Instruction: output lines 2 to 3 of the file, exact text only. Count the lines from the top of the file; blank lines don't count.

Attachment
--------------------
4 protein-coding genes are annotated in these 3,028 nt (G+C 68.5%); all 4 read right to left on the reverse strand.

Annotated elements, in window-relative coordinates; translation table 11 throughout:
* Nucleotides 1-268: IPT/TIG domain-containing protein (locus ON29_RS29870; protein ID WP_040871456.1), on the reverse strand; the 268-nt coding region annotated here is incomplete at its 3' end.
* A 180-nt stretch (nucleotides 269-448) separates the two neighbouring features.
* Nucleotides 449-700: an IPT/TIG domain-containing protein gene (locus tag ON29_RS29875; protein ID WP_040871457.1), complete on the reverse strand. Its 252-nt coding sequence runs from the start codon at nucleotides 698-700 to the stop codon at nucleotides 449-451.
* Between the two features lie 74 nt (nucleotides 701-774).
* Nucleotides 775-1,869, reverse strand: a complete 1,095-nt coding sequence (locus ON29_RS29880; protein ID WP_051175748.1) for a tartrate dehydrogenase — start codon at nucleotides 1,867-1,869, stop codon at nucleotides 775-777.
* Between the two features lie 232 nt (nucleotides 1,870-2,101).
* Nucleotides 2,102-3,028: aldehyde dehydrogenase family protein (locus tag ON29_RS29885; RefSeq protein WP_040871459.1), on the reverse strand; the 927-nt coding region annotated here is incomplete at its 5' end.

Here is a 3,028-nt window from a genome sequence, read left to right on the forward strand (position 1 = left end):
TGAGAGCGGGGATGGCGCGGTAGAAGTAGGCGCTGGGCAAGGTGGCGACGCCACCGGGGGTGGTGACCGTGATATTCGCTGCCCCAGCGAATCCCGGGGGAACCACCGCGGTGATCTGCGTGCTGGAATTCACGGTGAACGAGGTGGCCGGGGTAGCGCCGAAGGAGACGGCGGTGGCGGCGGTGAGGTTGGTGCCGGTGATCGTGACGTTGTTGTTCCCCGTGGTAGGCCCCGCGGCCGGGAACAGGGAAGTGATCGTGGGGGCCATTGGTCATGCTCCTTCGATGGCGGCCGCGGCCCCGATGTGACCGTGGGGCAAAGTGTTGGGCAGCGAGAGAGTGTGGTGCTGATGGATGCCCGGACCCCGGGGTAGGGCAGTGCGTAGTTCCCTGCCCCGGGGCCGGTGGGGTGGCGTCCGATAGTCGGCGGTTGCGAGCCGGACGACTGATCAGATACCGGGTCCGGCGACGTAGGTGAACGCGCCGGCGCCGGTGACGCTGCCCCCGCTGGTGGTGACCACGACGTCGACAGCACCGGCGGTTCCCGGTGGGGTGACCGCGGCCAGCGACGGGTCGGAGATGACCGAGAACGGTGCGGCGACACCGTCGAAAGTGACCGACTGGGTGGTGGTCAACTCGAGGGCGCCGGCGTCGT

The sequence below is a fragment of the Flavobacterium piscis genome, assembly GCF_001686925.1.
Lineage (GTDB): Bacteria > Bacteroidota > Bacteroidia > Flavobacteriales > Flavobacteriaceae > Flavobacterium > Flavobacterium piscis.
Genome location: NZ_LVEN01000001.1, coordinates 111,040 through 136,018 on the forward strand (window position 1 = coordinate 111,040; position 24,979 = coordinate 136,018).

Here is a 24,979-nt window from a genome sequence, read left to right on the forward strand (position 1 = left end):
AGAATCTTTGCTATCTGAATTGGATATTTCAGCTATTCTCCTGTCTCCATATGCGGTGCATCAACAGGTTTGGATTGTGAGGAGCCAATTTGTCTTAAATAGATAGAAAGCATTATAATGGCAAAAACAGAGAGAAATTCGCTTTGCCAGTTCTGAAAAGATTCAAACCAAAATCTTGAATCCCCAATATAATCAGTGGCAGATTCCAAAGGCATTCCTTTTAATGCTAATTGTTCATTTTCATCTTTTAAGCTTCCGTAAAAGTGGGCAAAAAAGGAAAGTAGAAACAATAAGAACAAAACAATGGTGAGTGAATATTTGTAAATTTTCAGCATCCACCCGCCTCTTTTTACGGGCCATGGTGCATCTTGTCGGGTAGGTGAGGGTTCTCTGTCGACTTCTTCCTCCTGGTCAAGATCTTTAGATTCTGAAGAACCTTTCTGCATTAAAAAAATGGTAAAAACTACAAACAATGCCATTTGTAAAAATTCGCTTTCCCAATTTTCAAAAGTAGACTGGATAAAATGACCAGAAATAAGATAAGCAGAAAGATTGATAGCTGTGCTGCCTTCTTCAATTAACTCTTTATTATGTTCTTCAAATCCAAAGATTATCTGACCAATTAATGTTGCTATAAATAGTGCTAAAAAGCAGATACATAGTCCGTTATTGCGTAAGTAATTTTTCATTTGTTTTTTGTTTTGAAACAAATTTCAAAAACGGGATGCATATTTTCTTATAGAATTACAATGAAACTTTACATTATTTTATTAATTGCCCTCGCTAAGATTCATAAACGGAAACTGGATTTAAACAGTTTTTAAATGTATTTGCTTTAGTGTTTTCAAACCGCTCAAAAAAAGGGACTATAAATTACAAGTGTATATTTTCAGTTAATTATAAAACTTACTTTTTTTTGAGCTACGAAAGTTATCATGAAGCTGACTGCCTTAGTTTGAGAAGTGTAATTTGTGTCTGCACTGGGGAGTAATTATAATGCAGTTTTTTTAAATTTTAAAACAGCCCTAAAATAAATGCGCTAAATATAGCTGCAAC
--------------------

Annotated elements, in window-relative coordinates; translation table 11 throughout:
* Nucleotides 1-268: IPT/TIG domain-containing protein (locus ON29_RS29870; protein ID WP_040871456.1), on the reverse strand; the 268-nt coding region annotated here is incomplete at its 3' end.